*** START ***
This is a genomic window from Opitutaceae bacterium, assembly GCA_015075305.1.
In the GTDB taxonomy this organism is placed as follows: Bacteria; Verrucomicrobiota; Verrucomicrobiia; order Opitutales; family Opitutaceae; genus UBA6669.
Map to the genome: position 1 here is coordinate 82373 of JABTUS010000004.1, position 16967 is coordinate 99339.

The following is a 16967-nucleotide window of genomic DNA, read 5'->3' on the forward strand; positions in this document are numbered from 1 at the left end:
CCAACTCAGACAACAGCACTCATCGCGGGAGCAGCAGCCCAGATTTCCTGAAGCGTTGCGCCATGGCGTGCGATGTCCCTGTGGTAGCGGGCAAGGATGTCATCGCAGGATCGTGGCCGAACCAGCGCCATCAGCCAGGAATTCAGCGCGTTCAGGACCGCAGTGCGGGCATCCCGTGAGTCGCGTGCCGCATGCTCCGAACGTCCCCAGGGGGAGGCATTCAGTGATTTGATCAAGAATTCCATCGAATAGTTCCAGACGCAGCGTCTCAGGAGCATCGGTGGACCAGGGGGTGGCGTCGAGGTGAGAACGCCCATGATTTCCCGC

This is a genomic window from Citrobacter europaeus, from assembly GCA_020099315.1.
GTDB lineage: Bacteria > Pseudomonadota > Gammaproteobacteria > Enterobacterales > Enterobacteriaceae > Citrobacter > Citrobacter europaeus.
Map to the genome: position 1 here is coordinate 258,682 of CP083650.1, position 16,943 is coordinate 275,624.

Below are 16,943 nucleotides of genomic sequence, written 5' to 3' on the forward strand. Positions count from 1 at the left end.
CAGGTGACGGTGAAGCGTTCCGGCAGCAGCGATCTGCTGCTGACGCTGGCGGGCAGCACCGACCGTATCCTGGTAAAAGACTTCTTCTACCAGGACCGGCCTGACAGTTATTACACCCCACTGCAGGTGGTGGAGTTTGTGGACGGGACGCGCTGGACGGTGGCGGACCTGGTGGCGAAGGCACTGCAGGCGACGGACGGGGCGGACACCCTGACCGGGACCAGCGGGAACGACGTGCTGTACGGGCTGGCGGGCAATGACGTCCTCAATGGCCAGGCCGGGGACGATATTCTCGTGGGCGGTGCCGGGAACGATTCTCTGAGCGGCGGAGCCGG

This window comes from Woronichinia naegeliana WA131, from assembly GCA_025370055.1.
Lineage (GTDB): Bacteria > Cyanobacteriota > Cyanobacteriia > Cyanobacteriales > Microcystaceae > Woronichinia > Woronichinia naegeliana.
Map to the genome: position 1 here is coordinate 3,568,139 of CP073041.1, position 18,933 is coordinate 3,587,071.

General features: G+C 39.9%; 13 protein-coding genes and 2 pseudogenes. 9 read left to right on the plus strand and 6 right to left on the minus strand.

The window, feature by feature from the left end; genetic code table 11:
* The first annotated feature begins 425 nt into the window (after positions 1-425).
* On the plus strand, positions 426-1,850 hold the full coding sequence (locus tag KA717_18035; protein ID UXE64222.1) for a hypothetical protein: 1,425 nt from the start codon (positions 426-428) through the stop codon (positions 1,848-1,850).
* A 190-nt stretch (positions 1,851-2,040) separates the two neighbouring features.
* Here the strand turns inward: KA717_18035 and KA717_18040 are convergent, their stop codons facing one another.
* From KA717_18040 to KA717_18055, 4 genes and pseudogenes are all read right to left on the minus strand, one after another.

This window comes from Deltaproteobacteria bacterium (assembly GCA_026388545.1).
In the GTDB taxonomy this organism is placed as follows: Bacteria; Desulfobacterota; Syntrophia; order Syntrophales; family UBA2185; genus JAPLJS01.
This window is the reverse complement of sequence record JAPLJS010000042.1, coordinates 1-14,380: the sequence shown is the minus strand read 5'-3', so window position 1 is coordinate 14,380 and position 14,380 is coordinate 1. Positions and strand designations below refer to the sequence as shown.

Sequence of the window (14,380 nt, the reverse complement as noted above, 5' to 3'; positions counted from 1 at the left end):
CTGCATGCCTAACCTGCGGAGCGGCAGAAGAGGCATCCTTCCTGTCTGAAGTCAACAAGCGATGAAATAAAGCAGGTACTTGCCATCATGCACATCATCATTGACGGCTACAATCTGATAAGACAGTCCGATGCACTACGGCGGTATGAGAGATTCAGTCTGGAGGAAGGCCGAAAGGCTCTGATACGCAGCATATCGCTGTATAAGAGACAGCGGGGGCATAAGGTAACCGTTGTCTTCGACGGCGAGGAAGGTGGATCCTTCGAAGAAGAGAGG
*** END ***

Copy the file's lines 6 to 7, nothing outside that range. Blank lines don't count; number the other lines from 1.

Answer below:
This is a genomic window from Citrobacter europaeus, from assembly GCA_020099315.1.
GTDB lineage: Bacteria > Pseudomonadota > Gammaproteobacteria > Enterobacterales > Enterobacteriaceae > Citrobacter > Citrobacter europaeus.